France’s BEA air accident investigation agency has released its serious incident report into the loss of control of an Air France Boeing 777 on November 11 while it was flying a Category III approach to Paris Charles de Gaulle Airport. During a go-around, the aircraft came within 63 feet of the ground before it established a positive climbout. The BEA said the pilot flying–the 14,370-hour captain–failed to execute the go-around according to Boeing procedures.
The Aircraft Accident Investigation Board of Norway issued its final report explaining how confusion between two aircraft with similar call signs resulted in a near-collision at Oslo Airport in October last year. The incident occurred as a Norwegian Air Shuttle Boeing 737-800 (NAX 741) executed a missed approach as another of the company’s aircraft (NAX 740) was taking off.
In its report on a 2011 incident in which a Sikorsky S-92 nearly crashed off the Canadian coast, the Transportation Safety Board (TSB) of Canada implicates the pilots’ poor understanding of automation, insufficient basic flying skills and a misleading flight manual, which it says caused an inadvertent, vertiginous descent.
The UK’s Air Accidents Investigation Branch (AAIB) released a report in early June detailing how a crew approaching Scotland’s Glasgow Airport (EGPF) flew through an assigned altitude by inadvertently activating the “go-around” button on a Beechcraft King Air 200 just as the autopilot was about to capture a preset altitude. The ensuing confusion during the nighttime IMC incident was compounded by the specific cockpit setup of the King Air they were flying, which was different from the version they normally operated.
Most aviators probably can’t imagine the need for a regulation warning about texting while flying. After all, sterile-cockpit rules restrict unnecessary chatter for professional flight crews below 10,000 feet. But who would have thought that a captain might be so busy with his cell phone on final approach that he’d miss the landing-gear call?
The pilot told investigators that after takeoff he experienced a primary trim failure but continued to his destination airport using secondary trim. During final approach in clear daylight conditions, the pilot reported difficulty locating traffic and noticed his airspeed was too high to lower the landing gear. After spotting the preceding aircraft on short final, he “continued working the trim” using toggle switches on the center pedestal.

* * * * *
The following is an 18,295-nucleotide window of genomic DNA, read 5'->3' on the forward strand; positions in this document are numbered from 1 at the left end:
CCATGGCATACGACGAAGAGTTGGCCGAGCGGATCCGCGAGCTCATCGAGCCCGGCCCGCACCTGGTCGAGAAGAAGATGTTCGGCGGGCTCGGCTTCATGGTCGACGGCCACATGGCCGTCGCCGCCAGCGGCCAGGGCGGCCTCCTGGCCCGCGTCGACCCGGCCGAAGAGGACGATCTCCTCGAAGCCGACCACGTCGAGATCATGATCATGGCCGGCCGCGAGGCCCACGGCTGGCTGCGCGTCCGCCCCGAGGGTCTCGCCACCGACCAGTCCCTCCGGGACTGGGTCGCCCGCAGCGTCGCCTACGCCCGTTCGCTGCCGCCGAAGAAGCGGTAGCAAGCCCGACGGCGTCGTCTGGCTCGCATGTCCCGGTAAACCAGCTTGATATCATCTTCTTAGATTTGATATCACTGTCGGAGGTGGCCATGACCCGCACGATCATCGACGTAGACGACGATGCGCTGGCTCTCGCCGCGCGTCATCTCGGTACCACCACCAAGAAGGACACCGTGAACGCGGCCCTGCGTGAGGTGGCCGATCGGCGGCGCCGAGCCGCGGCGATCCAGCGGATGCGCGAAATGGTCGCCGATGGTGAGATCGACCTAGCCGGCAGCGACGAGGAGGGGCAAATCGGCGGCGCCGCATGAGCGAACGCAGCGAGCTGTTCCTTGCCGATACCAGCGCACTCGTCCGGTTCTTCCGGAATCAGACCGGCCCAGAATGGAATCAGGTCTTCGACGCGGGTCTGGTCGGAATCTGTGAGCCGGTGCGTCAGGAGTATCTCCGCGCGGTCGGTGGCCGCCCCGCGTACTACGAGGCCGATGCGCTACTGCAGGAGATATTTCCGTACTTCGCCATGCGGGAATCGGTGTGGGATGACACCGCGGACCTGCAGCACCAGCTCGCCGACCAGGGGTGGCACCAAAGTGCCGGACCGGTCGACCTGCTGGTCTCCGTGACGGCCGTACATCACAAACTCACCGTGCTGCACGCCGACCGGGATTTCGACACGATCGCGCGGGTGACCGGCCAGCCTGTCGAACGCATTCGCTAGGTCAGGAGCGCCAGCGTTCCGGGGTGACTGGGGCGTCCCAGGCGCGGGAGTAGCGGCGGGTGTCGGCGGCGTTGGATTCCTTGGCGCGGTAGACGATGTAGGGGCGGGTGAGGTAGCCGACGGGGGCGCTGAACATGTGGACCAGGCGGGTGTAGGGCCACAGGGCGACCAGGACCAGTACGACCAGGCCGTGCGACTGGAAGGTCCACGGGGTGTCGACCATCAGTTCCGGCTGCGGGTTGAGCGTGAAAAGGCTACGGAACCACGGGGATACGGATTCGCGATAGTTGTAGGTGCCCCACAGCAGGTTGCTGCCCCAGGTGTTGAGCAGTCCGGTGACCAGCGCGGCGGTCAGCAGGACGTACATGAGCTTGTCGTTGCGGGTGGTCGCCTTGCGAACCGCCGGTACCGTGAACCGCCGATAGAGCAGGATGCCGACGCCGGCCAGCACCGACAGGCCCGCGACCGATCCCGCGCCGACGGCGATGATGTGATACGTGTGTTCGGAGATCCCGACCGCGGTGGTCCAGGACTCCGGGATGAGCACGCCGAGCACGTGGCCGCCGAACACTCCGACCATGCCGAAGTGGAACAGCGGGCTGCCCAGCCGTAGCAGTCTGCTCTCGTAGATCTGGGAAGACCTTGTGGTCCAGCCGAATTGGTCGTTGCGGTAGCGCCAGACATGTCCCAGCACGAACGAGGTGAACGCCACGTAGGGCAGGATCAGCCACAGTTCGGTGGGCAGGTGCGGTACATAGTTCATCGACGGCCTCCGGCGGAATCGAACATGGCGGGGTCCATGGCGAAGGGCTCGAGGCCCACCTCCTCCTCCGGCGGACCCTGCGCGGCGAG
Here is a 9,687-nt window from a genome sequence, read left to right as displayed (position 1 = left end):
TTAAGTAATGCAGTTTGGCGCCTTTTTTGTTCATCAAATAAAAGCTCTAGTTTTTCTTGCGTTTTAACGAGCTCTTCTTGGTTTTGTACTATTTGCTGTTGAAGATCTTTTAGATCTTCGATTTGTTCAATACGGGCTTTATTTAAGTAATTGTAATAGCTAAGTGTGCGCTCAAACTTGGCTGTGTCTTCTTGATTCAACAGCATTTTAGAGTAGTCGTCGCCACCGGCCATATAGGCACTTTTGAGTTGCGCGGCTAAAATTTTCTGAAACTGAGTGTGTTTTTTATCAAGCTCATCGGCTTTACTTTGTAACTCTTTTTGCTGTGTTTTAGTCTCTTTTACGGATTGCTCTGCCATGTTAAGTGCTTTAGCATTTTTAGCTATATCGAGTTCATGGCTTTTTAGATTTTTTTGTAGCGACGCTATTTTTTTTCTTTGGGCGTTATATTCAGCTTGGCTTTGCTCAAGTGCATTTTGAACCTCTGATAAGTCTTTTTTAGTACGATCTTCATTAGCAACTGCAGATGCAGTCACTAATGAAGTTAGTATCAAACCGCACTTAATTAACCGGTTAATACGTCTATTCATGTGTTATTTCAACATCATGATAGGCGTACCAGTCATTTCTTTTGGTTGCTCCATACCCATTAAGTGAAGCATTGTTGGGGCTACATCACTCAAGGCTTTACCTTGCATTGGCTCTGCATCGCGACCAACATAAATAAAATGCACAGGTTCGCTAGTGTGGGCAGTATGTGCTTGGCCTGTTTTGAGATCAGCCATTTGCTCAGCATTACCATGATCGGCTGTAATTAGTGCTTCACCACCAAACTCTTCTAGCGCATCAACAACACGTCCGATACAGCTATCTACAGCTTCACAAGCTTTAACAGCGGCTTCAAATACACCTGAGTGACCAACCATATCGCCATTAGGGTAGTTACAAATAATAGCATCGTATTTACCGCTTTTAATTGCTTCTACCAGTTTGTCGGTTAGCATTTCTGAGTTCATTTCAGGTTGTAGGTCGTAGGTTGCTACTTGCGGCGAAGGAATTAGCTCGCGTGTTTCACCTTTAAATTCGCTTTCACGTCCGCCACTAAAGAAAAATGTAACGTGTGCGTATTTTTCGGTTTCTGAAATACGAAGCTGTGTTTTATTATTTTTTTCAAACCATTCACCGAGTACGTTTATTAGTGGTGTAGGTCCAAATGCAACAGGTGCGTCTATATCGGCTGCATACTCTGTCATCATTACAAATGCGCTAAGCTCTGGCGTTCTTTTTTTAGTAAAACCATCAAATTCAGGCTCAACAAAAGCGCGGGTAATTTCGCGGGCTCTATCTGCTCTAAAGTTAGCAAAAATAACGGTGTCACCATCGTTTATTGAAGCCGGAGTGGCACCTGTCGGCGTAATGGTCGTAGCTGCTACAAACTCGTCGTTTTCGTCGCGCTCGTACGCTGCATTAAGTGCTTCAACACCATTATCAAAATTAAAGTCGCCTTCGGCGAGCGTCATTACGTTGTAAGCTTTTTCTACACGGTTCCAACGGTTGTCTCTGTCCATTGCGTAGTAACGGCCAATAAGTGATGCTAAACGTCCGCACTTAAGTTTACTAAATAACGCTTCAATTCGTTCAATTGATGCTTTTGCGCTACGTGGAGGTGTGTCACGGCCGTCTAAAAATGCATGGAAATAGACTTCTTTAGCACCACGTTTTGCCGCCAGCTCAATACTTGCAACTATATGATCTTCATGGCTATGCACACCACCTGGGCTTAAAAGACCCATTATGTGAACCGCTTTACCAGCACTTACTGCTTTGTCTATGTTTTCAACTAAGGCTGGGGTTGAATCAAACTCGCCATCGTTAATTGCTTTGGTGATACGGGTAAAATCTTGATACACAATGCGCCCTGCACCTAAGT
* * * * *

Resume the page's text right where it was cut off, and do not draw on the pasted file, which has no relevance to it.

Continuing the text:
HAWKER SIDDELEY HS-125-700A, BEAUMONT, TEXAS, SEPT. 20, 2003–While the crew was practicing stalls, Hawker N45BP, operated by Starflite, of Houston, was destroyed when it went down 15 miles northwest of the Beaumont airport. All three pilots on board were all killed.
Mitsubishi MU-2B-60, Englewood, Colo., Dec. 10, 2004–The Flight Line MU-2, operated as American Check 900 (ACT 900), lost control while maneuvering near Centennial Airport (APA), Englewood, and was destroyed when it crashed in night IMC. The ATP-rated pilot and commercial-rated passenger were killed.
Cessna 525 CitationJet, Murfreesboro, Tenn., May 16, 2006–Nashville Approach cleared the Interstate Warehousing CitationJet for a visual approach to Runway 18 at Murfreesboro Municipal and the ATP-rated pilot checked ATIS. Wind was 240 degrees at three knots and the runway was wet. On final he used full flaps and activated the antiskid system. He touched down on the first third of the runway, and halfway down the jet started hydroplaning.